Battery-related ED visits among children <18 years of age from 1990 to 2009 were identified using the NEISS consumer product codes 884 and 892.20 The narrative description for each patient was reviewed, and cases not involving battery-related exposures to internal areas of the body were excluded.
Cases were divided into 2 age groups for data analysis: ≤5 years and 6 to 17 years. ED disposition codes were used to determine 4 categories: (1) treated and released; (2) transferred to another hospital; (3) admitted; and (4) other (held for <24 hours in the observation unit and left against medical advice). A new variable was created for battery type, with 3 categories identified from NEISS narratives: cylindrical, button, and unknown (not documented or described only as “small”). Button batteries included those described as “button,” “disc,” “watch,” or a description consistent with the shape and size of a button battery, such as “small and flat.”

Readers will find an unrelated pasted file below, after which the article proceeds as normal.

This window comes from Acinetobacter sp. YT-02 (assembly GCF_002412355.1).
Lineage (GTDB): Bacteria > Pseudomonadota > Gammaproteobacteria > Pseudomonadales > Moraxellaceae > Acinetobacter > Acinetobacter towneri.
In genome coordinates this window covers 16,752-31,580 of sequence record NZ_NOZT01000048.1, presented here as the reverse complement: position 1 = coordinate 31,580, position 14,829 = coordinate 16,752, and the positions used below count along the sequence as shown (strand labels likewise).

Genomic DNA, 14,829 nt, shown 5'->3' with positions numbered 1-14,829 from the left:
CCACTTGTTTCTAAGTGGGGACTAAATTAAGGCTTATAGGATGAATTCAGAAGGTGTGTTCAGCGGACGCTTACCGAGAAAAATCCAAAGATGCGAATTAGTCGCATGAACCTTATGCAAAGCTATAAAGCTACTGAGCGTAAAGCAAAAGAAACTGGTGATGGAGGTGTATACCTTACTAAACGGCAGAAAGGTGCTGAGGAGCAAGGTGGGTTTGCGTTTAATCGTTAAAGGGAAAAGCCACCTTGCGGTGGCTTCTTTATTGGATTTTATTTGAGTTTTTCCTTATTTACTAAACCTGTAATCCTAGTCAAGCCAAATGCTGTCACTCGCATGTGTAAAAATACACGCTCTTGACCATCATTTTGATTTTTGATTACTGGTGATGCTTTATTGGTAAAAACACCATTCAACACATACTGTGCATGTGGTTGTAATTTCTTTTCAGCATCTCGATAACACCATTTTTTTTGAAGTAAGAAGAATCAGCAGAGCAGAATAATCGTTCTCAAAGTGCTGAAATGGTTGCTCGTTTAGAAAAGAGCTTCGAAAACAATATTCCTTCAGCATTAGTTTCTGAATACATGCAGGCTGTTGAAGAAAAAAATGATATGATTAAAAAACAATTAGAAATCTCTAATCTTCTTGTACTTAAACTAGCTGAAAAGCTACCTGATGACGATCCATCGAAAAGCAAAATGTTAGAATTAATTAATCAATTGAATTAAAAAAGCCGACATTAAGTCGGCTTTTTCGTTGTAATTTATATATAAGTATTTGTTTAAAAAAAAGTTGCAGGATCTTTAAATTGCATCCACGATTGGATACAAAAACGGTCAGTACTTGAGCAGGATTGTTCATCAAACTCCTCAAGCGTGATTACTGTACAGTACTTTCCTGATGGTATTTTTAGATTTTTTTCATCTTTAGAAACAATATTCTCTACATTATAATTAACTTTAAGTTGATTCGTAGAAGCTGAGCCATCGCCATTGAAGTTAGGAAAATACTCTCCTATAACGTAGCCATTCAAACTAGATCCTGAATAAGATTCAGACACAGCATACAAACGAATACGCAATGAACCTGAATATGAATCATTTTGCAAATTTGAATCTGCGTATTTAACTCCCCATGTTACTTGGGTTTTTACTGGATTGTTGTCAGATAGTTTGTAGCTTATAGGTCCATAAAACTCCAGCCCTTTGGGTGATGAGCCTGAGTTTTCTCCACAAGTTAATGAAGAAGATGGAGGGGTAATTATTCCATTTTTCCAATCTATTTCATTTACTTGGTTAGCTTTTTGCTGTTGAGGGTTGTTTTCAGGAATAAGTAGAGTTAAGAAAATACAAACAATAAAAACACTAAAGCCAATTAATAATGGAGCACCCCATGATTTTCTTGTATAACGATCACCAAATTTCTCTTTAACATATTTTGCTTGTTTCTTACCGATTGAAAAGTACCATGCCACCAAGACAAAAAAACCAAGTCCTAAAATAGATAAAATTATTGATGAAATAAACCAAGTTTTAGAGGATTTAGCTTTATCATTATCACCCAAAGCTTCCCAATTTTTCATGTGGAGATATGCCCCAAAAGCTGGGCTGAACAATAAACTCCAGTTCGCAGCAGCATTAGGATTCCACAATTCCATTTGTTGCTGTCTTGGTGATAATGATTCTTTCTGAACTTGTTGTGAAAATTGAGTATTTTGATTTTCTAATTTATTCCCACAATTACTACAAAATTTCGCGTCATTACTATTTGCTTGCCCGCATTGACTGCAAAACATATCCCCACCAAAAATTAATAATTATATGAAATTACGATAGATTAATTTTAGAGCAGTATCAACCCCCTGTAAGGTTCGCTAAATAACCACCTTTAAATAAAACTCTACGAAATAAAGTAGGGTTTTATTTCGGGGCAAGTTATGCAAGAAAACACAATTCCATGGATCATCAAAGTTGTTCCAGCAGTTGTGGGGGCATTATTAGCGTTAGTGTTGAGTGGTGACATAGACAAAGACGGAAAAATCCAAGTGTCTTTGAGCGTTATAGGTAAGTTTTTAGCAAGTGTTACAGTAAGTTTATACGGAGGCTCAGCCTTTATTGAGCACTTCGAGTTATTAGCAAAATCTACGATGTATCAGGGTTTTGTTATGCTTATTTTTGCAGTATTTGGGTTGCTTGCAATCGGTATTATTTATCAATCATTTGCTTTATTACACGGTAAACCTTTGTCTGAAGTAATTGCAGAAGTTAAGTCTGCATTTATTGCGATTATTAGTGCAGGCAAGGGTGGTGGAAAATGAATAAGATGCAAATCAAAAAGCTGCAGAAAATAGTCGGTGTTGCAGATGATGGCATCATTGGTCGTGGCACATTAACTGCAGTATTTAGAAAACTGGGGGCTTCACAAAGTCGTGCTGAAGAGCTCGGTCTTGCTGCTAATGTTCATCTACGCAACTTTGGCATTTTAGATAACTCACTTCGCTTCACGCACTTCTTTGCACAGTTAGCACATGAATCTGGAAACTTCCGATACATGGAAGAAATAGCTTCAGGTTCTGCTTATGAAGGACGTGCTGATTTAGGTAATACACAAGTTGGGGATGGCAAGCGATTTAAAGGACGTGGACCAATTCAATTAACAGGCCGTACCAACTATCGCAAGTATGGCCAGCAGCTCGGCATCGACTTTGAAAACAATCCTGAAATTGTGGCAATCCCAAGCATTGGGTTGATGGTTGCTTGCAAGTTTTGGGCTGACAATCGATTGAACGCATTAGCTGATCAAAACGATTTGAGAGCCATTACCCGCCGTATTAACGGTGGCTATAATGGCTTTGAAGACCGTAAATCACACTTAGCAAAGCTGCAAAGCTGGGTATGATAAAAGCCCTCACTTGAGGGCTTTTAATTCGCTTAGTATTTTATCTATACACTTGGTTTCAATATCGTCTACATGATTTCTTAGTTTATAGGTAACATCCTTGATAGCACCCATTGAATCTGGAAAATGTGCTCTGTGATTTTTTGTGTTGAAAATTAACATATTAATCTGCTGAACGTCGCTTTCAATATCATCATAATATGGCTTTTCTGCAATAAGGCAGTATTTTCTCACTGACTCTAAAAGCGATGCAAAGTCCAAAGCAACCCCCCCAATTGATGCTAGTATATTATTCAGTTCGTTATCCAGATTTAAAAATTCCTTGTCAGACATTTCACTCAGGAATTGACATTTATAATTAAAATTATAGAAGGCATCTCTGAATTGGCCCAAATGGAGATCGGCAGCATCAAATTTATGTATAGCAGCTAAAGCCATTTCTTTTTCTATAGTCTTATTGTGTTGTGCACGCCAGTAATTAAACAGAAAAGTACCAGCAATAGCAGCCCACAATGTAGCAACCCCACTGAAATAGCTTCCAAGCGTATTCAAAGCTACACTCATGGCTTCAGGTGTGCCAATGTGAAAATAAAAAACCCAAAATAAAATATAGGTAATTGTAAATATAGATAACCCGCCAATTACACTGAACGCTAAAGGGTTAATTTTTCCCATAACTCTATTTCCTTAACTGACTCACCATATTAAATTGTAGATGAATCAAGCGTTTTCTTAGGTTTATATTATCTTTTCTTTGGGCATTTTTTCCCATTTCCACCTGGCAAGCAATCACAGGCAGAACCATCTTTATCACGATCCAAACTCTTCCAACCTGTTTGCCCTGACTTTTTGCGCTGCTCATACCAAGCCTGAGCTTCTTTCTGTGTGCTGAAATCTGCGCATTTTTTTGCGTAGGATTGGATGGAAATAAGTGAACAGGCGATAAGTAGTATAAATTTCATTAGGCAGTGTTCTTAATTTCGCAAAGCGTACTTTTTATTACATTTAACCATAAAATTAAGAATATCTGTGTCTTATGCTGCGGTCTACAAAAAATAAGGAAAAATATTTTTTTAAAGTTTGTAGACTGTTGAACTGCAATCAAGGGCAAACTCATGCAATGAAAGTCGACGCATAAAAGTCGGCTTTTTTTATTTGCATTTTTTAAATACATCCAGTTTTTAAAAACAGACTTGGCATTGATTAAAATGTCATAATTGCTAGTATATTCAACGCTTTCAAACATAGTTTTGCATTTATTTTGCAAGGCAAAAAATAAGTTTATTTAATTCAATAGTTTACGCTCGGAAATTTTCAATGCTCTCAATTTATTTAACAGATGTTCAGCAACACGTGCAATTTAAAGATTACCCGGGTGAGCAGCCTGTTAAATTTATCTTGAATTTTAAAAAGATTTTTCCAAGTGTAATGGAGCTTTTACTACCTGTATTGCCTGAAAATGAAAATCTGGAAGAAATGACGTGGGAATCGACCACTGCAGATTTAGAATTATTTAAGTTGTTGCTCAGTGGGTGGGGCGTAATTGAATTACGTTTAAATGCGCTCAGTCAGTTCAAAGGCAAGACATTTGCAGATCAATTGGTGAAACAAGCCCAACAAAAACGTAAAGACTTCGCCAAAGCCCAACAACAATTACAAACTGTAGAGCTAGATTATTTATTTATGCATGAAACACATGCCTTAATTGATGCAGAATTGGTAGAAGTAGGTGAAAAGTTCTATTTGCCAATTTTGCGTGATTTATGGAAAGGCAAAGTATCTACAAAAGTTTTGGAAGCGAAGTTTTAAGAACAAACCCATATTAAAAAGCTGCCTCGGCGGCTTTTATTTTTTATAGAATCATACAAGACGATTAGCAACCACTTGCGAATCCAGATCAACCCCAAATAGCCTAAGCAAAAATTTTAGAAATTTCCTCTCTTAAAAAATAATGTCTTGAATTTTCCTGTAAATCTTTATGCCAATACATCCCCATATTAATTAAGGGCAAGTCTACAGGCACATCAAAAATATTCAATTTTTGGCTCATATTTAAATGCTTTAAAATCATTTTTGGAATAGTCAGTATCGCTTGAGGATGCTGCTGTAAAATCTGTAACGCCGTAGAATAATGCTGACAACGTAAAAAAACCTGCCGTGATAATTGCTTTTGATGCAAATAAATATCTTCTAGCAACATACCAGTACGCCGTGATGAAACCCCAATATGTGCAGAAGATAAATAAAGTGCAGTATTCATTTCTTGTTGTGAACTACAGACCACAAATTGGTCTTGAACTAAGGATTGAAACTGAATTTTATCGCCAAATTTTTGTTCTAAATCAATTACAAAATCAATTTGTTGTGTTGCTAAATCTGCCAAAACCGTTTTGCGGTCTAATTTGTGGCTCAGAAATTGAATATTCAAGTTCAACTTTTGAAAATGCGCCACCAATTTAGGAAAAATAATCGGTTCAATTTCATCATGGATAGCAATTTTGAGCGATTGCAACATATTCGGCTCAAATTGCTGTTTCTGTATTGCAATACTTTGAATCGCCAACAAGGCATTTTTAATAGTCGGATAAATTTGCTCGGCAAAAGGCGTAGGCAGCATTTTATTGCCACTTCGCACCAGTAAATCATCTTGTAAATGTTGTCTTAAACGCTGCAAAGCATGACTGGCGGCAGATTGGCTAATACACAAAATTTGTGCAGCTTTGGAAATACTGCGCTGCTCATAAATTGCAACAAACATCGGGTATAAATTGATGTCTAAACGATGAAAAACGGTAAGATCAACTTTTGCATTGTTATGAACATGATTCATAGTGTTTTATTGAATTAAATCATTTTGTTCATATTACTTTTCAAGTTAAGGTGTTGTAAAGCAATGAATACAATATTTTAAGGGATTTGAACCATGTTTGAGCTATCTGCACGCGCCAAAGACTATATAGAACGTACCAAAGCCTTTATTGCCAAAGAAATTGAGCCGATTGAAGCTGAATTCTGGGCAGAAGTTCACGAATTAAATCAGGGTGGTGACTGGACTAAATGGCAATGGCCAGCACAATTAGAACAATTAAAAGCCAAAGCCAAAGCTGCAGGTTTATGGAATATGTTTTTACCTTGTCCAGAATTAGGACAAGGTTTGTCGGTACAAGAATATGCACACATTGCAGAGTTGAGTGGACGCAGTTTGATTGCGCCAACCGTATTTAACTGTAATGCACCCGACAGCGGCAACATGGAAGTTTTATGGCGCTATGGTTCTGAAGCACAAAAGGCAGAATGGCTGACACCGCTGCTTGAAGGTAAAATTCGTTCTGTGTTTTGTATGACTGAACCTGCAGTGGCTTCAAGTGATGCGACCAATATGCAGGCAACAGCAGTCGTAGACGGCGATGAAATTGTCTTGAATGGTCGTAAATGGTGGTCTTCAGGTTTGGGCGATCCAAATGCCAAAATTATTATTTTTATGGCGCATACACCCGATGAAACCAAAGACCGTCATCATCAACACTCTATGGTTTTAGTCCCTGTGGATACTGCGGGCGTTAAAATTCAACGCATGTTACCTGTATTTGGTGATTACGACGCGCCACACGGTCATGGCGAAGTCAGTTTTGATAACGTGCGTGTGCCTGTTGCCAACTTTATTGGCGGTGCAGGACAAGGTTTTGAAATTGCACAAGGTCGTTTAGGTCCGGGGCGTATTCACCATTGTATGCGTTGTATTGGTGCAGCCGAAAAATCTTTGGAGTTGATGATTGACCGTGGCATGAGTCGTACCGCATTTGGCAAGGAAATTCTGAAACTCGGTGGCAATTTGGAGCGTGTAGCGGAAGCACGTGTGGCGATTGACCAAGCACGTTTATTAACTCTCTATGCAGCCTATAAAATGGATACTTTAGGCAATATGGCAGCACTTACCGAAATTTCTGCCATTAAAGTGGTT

Diagnosis codes and case narratives were used to determine 4 exposure route categories: (1) ingestion; (2) mouth exposure; (3) ear canal insertion; and (4) nasal cavity insertion. Mouth exposures included cases in which the presence of a battery in the oral cavity resulted in a chemical burn. Ingestions included cases in which an intact battery was swallowed. Due to small sample size, national estimates for 8 cases of battery insertion into the vagina or rectum could not be computed; therefore, these cases were excluded from the study, resulting in a final sample size of 2338 actual cases, which were used to calculate national estimates.